by Ariel Bolstein
The word "boycott" is foreign to Russia when it comes to Israel, and the BDS movement has no foothold on Russian soil.
Israel and Russia are marking the 25th anniversary of re-establishing diplomatic ties, and it's easy to say that the celebrations, taking place in Moscow on Tuesday, are completely justified. The relationship between Jerusalem and Moscow is blossoming like never before, and Prime Minister Benjamin Netanyahu's current visit with Russian President Vladimir Putin is further evidence of this.
The painful topic of pension benefits earned by Jews who lived in the former Soviet Union and immigrated to Israel prior to 1992 is finally coming to a resolution. In the years that preceded the waves of immigration to Israel, Jews across the Soviet Union worked hard and accrued pension benefits, but they were forced to relinquish their Soviet citizenship upon emigration. As a result, the authorities revoked their pension rights. For over 20 years, the Soviet expats have been refused what they were owed according to any measure of morality and justice. Thus immigrants from the former Soviet Union found themselves without any savings, forced to make do with a meager government stipend.
Now all this is about to change. It is not customary in our parts to dole out compliments, but Immigrant Absorption Minister Zeev Elkin, who doggedly pursued this issue despite it often appearing hopeless, deserves a lot of credit. He helped forge the system of trust that has been built between Netanyahu and Putin, and without this trust, nothing in Moscow can be pushed forward.
Meanwhile, the Russian capital is hosting a giant exhibit about Israel. The location -- in the opulent hall at the entrance to the Kremlin and Red Square -- says it all. In this exhibit, all aspects of Israeli life are on display, from the Jewish state's remarkable agriculture to its trailblazing information technology industry and its many notable scientific breakthroughs. When I was invited to represent the Israeli position on several of the prominent current affairs shows in Russia, I learned that the Kremlin looks favorably on strengthening Israel's image as an important, significant and even prestigious diplomatic partner. And now this positive trend is even more pronounced. The Kremlin exhibit extols Israel, and the friendly coverage it receives in the Russian press means that message will reach every Russian home.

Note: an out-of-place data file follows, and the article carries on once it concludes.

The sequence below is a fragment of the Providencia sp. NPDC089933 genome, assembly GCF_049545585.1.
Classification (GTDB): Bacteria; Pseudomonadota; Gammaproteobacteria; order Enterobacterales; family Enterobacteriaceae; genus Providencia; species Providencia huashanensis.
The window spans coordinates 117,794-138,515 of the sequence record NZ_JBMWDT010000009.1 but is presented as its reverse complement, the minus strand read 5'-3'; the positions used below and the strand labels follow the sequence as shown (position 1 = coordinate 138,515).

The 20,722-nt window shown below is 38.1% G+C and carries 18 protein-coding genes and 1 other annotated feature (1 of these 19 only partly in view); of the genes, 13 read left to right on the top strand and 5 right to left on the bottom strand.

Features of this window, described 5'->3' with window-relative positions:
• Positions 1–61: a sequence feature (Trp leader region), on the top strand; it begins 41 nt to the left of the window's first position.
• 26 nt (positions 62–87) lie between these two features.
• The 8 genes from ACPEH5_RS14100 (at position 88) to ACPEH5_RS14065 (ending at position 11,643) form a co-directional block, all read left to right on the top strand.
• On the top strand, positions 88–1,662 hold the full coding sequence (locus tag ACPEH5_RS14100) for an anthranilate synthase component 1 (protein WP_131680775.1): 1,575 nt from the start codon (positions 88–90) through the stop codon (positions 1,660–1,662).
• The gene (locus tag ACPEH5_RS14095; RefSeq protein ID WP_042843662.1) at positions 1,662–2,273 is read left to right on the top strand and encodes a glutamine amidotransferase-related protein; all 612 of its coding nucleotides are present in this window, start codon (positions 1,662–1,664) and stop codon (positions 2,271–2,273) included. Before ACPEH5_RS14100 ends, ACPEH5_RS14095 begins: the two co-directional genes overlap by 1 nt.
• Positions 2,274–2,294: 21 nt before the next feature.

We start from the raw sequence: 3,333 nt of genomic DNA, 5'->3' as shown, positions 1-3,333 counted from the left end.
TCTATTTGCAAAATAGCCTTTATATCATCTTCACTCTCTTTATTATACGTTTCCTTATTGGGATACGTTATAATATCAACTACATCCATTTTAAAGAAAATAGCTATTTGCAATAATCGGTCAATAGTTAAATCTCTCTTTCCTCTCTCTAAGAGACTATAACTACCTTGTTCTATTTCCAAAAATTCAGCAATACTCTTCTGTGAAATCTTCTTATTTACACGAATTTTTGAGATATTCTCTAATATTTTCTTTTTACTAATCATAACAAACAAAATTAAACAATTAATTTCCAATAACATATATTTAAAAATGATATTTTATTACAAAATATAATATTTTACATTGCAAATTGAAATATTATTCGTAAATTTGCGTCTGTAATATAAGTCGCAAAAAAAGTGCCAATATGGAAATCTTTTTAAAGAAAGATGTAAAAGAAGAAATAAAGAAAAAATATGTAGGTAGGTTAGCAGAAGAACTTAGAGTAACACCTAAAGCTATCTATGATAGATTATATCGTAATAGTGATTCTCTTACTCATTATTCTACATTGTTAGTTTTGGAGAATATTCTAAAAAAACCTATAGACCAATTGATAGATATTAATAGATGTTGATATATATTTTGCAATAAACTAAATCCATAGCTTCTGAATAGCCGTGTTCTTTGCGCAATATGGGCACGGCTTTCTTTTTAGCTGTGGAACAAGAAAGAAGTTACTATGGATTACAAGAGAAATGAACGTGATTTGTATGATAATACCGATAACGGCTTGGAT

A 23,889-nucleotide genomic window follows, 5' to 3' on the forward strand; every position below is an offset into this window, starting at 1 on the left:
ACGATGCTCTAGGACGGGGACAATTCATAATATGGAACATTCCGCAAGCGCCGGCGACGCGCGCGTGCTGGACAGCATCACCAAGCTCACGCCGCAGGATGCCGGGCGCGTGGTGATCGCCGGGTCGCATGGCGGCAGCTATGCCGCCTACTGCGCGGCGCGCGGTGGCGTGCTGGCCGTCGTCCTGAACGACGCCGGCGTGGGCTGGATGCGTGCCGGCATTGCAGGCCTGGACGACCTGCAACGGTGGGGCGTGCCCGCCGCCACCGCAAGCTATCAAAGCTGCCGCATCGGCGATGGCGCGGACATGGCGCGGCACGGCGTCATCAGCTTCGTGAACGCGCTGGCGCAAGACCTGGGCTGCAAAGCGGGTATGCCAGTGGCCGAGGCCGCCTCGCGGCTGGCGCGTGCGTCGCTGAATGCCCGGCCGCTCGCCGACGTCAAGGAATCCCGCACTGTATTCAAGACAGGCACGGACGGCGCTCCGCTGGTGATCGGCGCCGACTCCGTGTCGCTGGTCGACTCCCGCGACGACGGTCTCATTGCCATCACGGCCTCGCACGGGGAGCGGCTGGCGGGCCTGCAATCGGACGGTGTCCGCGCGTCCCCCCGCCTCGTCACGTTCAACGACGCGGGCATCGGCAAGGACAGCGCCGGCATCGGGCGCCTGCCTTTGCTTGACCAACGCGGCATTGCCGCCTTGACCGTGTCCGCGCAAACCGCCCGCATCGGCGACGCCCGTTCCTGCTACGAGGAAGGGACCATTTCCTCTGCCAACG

In conjunction with the exhibit, the two countries are also signing important agricultural cooperation agreements in the field of dairy farming, which are very profitable for Israel. Additionally, the high-quality dates grown in the Jordan Valley are being snatched up by exhibit visitors. The word "boycott" is foreign to Russia when it comes to Israel, and the BDS movement has no foothold on Russian soil.
Russia is among the small handful of influential powers in the world today. Any framework of mutual appreciation and respect that is built between Israel and Russia is a true strategic asset for us. This is not only about forging ties at the highest political levels, but about the immediate social and economic impact on the Israeli population as well. The pension funds that will flow into Israel will increase spending by Soviet expats and provide an economic and commercial boost. The stream of tourists from Russia is expected to grow and contribute to creating more jobs in Israel. New economic agreements will open new markets to Israeli farmers who work so hard for their livelihood.
There are other, less obvious boons as well. Russia's declared comprehensive ban on the export of its sophisticated and dangerous Iskander short-range ballistic missile (which several Arab countries have sought to acquire), saves our national defense budget billions of shekels in what would otherwise be invested in trying to counter that threat.
Ariel Bolstein is the founder of the Israel advocacy organization, Faces of Israel.
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